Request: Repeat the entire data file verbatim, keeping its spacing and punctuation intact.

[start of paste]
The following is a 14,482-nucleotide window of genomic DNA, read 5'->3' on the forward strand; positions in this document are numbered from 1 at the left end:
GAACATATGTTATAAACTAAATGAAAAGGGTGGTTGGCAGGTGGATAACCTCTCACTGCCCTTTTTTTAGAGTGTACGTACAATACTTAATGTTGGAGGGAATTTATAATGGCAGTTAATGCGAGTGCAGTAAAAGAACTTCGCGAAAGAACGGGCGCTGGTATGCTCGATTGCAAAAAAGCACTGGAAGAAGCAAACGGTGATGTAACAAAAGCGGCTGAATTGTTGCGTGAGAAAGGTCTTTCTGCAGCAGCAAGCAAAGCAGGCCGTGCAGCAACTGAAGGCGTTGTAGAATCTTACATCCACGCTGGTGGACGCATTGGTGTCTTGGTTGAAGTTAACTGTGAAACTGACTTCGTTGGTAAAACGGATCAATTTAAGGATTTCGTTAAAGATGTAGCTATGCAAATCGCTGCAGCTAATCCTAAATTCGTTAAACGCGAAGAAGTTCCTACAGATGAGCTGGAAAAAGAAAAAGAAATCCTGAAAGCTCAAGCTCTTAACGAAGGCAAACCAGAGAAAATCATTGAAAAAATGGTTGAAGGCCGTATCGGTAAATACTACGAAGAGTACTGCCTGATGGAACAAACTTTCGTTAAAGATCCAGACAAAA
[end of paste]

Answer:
The following is a 14,482-nucleotide window of genomic DNA, read 5'->3' on the forward strand; positions in this document are numbered from 1 at the left end:
GAACATATGTTATAAACTAAATGAAAAGGGTGGTTGGCAGGTGGATAACCTCTCACTGCCCTTTTTTTAGAGTGTACGTACAATACTTAATGTTGGAGGGAATTTATAATGGCAGTTAATGCGAGTGCAGTAAAAGAACTTCGCGAAAGAACGGGCGCTGGTATGCTCGATTGCAAAAAAGCACTGGAAGAAGCAAACGGTGATGTAACAAAAGCGGCTGAATTGTTGCGTGAGAAAGGTCTTTCTGCAGCAGCAAGCAAAGCAGGCCGTGCAGCAACTGAAGGCGTTGTAGAATCTTACATCCACGCTGGTGGACGCATTGGTGTCTTGGTTGAAGTTAACTGTGAAACTGACTTCGTTGGTAAAACGGATCAATTTAAGGATTTCGTTAAAGATGTAGCTATGCAAATCGCTGCAGCTAATCCTAAATTCGTTAAACGCGAAGAAGTTCCTACAGATGAGCTGGAAAAAGAAAAAGAAATCCTGAAAGCTCAAGCTCTTAACGAAGGCAAACCAGAGAAAATCATTGAAAAAATGGTTGAAGGCCGTATCGGTAAATACTACGAAGAGTACTGCCTGATGGAACAAACTTTCGTTAAAGATCCAGACAAAA